A COUPLE of weeks ago in Yesterday Once More, we delved into The Press’s photographic archive to bring you a selection of wedding photographs from times gone by.
We did not know who any of the people pictured in the photographs were. But thanks to reader Rosemary De Little, at least one of the mysteries has now been cleared up.
Perhaps the most striking photograph we carried in our piece that day – under the headline “For richer and for poorer” – showed a groom smartly tricked out in evening jacket and striped trousers, and carrying a top hat.
That man was Alec De Little, and the photograph shows him getting married to Kathleen Neesam at St Michael-le-Belfry church on July 6, 1932.
A keen amateur actor, Mr De Little worked at the time for the family firm, RD De Little. The man standing just behind him in the photograph was his elder brother, Robert Geoffrey – whose son Robert James De Little (known as Jim) is Rosemary’s husband.
Rosemary admits she is proud to bear the De Little name, and with good reason.
For more than a century, the family firm manufactured high-quality large wooden printing type, of the kind used for theatre bills, railway posters and shop sale board advertisements. The type for such large lettering – which could be up to three feet high – had to be wood, because metal would have been too heavy.
The family firm was founded as the Eboracum Letter Factory in 1888 by Robert Duncan De Little, Jim’s grandfather and Alec’s father. Originally based in Railway Street (now George Hudson Street) it moved to new, purpose-built premises in Vine Street, off Bishopthorpe Road, at the turn of the 20th century.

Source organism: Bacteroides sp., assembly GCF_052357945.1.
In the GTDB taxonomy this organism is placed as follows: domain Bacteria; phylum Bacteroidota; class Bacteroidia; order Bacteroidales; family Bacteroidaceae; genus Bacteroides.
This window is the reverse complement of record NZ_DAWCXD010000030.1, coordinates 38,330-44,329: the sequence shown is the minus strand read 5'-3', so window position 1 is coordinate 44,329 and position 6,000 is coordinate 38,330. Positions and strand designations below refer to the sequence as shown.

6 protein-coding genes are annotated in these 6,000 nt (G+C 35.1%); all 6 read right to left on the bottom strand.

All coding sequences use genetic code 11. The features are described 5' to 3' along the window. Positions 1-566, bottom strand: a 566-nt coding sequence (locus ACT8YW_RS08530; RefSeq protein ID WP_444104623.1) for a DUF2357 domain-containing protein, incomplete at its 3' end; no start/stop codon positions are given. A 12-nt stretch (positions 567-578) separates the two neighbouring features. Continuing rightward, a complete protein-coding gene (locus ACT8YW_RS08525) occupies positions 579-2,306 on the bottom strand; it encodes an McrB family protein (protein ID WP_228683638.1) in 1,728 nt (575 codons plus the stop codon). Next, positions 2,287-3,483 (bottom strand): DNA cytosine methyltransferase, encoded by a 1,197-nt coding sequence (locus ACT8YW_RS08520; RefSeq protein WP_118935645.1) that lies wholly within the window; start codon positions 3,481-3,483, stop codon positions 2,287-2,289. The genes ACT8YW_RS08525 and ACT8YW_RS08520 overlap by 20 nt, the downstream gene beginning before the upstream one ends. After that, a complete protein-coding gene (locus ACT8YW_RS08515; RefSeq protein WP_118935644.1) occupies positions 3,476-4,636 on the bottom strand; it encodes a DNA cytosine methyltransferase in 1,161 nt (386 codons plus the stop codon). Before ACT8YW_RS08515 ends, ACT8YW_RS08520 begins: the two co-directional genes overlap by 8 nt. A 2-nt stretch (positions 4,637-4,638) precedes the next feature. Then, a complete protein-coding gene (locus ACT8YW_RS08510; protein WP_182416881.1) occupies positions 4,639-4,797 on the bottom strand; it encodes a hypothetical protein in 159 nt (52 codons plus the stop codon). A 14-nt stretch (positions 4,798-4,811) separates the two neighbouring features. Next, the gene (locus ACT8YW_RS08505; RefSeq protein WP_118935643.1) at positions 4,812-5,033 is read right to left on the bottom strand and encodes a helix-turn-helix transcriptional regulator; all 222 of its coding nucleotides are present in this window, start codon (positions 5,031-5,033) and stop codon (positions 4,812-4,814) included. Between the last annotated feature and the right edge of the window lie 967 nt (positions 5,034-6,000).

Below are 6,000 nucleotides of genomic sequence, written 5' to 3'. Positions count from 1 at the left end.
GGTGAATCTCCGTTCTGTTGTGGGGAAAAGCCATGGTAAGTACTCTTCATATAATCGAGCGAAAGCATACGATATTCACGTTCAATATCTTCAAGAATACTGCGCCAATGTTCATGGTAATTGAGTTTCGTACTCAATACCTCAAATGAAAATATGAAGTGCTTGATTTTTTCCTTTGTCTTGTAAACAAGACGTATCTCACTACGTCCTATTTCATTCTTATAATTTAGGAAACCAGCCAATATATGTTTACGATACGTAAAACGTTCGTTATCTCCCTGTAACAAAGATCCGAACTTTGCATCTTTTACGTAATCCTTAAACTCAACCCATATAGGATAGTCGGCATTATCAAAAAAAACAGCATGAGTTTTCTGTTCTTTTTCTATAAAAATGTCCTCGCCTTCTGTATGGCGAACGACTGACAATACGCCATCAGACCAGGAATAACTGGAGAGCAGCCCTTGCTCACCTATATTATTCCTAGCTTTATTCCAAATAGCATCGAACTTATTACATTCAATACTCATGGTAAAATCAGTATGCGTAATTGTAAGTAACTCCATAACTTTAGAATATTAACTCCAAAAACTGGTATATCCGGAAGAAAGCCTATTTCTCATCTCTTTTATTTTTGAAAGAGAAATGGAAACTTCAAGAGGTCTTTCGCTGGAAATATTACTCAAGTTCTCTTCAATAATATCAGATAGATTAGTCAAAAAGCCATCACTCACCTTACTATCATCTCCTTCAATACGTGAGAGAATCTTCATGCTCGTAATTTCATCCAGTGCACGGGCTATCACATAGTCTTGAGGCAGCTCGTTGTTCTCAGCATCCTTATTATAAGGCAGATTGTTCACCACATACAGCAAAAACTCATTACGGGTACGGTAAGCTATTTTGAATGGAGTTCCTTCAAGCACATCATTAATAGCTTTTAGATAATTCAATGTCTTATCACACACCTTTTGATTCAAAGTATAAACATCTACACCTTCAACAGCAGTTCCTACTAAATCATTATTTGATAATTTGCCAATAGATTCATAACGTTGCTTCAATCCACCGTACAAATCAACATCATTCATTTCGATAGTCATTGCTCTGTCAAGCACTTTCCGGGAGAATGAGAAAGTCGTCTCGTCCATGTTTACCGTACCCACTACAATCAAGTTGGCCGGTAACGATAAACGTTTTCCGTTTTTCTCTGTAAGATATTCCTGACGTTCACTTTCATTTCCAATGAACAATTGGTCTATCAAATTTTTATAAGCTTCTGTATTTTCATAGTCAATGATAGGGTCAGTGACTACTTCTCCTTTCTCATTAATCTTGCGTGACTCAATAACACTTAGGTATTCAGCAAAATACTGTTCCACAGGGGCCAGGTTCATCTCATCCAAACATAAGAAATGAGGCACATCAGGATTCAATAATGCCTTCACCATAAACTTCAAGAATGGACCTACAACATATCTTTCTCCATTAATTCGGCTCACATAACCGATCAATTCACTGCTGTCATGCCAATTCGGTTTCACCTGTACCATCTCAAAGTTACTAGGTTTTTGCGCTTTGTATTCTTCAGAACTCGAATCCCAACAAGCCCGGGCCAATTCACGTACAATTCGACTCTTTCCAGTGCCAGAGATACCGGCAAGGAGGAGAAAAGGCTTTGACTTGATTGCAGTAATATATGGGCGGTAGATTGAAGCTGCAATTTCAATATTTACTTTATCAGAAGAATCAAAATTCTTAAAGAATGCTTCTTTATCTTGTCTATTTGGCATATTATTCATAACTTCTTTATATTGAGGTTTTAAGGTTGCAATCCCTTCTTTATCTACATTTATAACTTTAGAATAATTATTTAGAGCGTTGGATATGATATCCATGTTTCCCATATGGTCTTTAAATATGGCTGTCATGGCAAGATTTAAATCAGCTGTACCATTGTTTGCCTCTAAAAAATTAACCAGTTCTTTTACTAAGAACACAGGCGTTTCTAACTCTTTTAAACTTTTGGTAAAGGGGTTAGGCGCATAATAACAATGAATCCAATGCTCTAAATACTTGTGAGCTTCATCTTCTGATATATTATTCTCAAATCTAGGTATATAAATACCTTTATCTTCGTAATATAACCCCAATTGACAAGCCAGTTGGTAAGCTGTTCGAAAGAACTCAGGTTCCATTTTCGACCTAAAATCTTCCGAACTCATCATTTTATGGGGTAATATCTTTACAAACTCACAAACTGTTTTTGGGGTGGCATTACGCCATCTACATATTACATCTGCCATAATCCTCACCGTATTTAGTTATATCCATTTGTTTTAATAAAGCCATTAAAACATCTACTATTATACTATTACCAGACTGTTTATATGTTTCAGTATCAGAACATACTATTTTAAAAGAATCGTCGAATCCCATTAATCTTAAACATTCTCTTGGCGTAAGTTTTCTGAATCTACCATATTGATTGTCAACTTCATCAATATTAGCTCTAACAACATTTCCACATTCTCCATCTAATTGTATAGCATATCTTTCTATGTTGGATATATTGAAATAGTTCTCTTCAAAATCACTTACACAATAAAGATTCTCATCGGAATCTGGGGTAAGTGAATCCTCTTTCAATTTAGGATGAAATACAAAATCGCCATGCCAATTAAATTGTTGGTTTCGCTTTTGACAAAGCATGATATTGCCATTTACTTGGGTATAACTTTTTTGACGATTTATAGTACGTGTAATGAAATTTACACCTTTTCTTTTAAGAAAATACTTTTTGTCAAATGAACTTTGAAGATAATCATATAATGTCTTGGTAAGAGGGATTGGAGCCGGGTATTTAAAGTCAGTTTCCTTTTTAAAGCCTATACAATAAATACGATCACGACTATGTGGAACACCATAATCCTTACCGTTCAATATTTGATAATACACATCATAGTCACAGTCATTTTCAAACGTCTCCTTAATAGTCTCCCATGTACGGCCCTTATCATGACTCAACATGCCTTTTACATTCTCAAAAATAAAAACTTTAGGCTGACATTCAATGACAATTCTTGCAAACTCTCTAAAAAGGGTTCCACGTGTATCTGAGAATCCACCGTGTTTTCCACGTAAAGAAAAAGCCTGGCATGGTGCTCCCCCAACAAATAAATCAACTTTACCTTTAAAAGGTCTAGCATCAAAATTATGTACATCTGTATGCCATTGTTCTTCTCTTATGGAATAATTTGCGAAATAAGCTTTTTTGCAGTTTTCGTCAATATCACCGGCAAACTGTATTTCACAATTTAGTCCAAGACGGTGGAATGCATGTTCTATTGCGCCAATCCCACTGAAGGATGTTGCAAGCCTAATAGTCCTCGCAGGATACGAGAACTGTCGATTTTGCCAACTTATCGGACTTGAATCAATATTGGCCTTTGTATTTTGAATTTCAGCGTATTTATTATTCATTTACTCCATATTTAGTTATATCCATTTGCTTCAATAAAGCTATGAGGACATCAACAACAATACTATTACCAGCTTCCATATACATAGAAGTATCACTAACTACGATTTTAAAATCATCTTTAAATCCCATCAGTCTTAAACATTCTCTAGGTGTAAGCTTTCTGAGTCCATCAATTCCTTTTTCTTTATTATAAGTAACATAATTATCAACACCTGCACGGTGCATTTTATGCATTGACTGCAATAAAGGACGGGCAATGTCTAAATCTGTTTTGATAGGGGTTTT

The company – which at the height of its success employed 28 people – was famed for the quality of its wooden type.
It produced the type used for some of the early Terry’s chocolate box posters, and also the wooden letters used in the York 1900 celebrations. At the peak of its success, the company’s letters were sent all around the world – to Europe, America and even Australia.
The letters were manufactured to such a high standard that other firms even tried to pass off their own, inferior products as De Little letters. To prevent that, the firm took to stamping its name on every letter A it produced.
Robert Geoffrey De Little joined the firm in 1915, aged 16; and his son, Jim, in 1950, after completing his national service. Sadly, the firm closed in 1997 – but it lives on at the Type Museum in London, where all the machinery used to make the large wooden letters was sent, and where there is now a De Little’s display. The Vine Street building was sold and pulled down, and is now De Little’s Court.
And as for Alec and the others in the wedding photograph? He went on to perform in the York Mystery Plays, and his wife, Kathleen, was wardrobe mistress. The couple died many years ago, but they had one daughter, Mary, who now lives in Bishopthorpe.
As to the little girl standing to Alec’s right in the photograph, she was his niece, Margaret Hyde. “Her father was vicar of St Chad’s Church, York,” Rosemary writes. “Margaret became a doctor. She lived in Solihull, and died in 2007. Margaret married a doctor and became Mrs Shinton. They had two sons; one is a doctor and one a teacher.”
Jim De Little at De Littles before it closed with a 100-year-old poster printed by his grandfather
Jim De Little at work
Jim and Rosemary today, at home in York
DO you remember the York Blitz of April 29, 1942? Was your house or street damaged? Do you have any photos of the time? If so, we’d like to hear from you for a piece to mark the 70th anniversary. Phone Stephen Lewis on 01904 567263 or email firstname.lastname@example.org